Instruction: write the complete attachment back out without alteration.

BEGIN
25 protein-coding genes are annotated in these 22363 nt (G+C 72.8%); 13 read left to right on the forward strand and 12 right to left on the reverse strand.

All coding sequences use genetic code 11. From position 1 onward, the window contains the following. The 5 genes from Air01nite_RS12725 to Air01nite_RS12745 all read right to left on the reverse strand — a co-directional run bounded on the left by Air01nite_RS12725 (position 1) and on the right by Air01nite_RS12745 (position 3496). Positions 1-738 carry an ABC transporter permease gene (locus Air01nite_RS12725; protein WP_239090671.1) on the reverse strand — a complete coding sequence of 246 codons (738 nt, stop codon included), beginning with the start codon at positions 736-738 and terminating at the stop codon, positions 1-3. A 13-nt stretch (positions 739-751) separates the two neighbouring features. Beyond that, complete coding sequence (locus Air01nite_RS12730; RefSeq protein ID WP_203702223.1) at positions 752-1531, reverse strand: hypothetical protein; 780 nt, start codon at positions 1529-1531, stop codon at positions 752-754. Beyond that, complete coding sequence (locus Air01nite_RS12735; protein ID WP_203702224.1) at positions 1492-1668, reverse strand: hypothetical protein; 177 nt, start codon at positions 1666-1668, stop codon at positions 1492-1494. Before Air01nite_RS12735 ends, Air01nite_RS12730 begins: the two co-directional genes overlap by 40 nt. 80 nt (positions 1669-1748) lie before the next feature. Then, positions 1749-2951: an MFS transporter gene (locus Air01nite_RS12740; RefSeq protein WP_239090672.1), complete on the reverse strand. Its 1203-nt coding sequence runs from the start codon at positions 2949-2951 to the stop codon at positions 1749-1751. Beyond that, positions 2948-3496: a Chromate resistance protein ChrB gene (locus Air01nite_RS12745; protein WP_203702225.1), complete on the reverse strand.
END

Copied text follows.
25 protein-coding genes are annotated in these 22363 nt (G+C 72.8%); 13 read left to right on the forward strand and 12 right to left on the reverse strand.

All coding sequences use genetic code 11. From position 1 onward, the window contains the following. The 5 genes from Air01nite_RS12725 to Air01nite_RS12745 all read right to left on the reverse strand — a co-directional run bounded on the left by Air01nite_RS12725 (position 1) and on the right by Air01nite_RS12745 (position 3496). Positions 1-738 carry an ABC transporter permease gene (locus Air01nite_RS12725; protein WP_239090671.1) on the reverse strand — a complete coding sequence of 246 codons (738 nt, stop codon included), beginning with the start codon at positions 736-738 and terminating at the stop codon, positions 1-3. A 13-nt stretch (positions 739-751) separates the two neighbouring features. Beyond that, complete coding sequence (locus Air01nite_RS12730; RefSeq protein ID WP_203702223.1) at positions 752-1531, reverse strand: hypothetical protein; 780 nt, start codon at positions 1529-1531, stop codon at positions 752-754. Beyond that, complete coding sequence (locus Air01nite_RS12735; protein ID WP_203702224.1) at positions 1492-1668, reverse strand: hypothetical protein; 177 nt, start codon at positions 1666-1668, stop codon at positions 1492-1494. Before Air01nite_RS12735 ends, Air01nite_RS12730 begins: the two co-directional genes overlap by 40 nt. 80 nt (positions 1669-1748) lie before the next feature. Then, positions 1749-2951: an MFS transporter gene (locus Air01nite_RS12740; RefSeq protein WP_239090672.1), complete on the reverse strand. Its 1203-nt coding sequence runs from the start codon at positions 2949-2951 to the stop codon at positions 1749-1751. Beyond that, positions 2948-3496: a Chromate resistance protein ChrB gene (locus Air01nite_RS12745; protein WP_203702225.1), complete on the reverse strand.